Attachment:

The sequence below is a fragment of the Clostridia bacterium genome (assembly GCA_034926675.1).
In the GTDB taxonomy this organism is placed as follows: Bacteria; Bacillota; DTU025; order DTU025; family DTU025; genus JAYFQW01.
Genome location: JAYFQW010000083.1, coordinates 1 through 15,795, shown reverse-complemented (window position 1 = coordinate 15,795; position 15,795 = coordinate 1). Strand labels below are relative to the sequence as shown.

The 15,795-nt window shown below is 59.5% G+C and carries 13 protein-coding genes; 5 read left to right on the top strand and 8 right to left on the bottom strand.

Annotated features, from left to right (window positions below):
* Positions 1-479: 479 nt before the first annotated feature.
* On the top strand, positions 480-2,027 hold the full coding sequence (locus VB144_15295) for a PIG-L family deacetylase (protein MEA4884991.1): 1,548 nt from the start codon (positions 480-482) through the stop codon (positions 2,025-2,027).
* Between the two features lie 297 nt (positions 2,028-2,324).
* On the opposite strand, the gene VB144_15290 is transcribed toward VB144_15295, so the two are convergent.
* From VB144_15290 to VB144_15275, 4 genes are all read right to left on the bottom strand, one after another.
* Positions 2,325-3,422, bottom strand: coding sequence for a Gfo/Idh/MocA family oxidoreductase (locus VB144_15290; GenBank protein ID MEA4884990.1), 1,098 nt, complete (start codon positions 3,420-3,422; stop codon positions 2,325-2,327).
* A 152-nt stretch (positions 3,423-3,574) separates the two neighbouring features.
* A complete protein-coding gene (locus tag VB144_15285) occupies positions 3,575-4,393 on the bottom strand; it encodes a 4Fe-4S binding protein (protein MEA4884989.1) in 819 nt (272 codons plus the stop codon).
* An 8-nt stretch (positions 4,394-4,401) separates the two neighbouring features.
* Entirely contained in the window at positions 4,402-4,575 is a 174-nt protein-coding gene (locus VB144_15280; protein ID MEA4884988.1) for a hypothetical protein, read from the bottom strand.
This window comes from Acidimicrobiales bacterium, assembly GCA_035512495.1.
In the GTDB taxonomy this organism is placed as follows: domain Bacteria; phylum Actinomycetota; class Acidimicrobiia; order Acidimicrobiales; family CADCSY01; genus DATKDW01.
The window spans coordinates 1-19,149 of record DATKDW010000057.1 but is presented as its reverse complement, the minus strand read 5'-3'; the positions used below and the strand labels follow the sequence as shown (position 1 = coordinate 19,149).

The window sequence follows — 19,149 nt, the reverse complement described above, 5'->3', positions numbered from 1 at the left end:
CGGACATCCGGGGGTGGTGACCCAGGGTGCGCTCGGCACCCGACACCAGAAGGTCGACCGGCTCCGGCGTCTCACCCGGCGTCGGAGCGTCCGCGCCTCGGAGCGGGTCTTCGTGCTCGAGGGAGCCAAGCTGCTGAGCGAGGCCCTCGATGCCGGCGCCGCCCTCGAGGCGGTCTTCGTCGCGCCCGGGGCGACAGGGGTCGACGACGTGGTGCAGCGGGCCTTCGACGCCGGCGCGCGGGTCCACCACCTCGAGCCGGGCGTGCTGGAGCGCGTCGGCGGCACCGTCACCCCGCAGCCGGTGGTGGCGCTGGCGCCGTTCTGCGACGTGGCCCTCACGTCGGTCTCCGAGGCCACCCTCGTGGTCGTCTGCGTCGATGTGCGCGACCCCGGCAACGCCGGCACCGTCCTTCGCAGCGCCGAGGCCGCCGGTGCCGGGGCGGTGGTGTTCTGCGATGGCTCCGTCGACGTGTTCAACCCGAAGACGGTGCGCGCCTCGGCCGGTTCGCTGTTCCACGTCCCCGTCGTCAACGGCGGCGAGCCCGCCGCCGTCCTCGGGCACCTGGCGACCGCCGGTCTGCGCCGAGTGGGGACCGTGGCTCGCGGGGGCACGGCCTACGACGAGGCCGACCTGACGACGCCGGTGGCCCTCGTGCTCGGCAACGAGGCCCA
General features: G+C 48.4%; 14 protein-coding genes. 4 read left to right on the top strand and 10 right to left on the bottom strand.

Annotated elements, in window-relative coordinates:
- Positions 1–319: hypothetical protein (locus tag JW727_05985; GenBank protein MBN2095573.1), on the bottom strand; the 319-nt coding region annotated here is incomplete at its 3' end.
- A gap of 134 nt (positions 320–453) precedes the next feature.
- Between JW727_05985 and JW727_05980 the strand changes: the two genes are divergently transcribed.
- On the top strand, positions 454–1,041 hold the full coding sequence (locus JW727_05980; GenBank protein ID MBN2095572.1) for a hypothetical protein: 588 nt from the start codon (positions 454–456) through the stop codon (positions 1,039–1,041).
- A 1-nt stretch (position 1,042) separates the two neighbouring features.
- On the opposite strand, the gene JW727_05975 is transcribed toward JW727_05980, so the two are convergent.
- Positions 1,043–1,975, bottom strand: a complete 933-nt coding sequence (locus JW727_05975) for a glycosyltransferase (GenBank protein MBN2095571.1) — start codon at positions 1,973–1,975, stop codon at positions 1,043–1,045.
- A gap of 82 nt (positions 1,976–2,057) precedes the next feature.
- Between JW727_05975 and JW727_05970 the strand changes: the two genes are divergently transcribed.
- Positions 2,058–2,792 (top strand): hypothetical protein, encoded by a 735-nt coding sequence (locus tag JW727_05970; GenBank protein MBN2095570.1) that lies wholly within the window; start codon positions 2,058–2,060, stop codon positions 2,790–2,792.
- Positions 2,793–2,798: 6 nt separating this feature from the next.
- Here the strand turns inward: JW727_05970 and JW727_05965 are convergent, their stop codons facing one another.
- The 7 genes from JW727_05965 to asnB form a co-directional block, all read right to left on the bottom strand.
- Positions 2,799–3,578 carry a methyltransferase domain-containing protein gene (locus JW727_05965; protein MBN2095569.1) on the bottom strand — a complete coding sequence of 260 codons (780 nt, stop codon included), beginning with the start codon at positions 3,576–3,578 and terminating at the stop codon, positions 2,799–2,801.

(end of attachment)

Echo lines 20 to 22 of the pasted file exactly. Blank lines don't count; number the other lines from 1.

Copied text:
CGGACATCCGGGGGTGGTGACCCAGGGTGCGCTCGGCACCCGACACCAGAAGGTCGACCGGCTCCGGCGTCTCACCCGGCGTCGGAGCGTCCGCGCCTCGGAGCGGGTCTTCGTGCTCGAGGGAGCCAAGCTGCTGAGCGAGGCCCTCGATGCCGGCGCCGCCCTCGAGGCGGTCTTCGTCGCGCCCGGGGCGACAGGGGTCGACGACGTGGTGCAGCGGGCCTTCGACGCCGGCGCGCGGGTCCACCACCTCGAGCCGGGCGTGCTGGAGCGCGTCGGCGGCACCGTCACCCCGCAGCCGGTGGTGGCGCTGGCGCCGTTCTGCGACGTGGCCCTCACGTCGGTCTCCGAGGCCACCCTCGTGGTCGTCTGCGTCGATGTGCGCGACCCCGGCAACGCCGGCACCGTCCTTCGCAGCGCCGAGGCCGCCGGTGCCGGGGCGGTGGTGTTCTGCGATGGCTCCGTCGACGTGTTCAACCCGAAGACGGTGCGCGCCTCGGCCGGTTCGCTGTTCCACGTCCCCGTCGTCAACGGCGGCGAGCCCGCCGCCGTCCTCGGGCACCTGGCGACCGCCGGTCTGCGCCGAGTGGGGACCGTGGCTCGCGGGGGCACGGCCTACGACGAGGCCGACCTGACGACGCCGGTGGCCCTCGTGCTCGGCAACGAGGCCCA
General features: G+C 48.4%; 14 protein-coding genes. 4 read left to right on the top strand and 10 right to left on the bottom strand.

Annotated elements, in window-relative coordinates: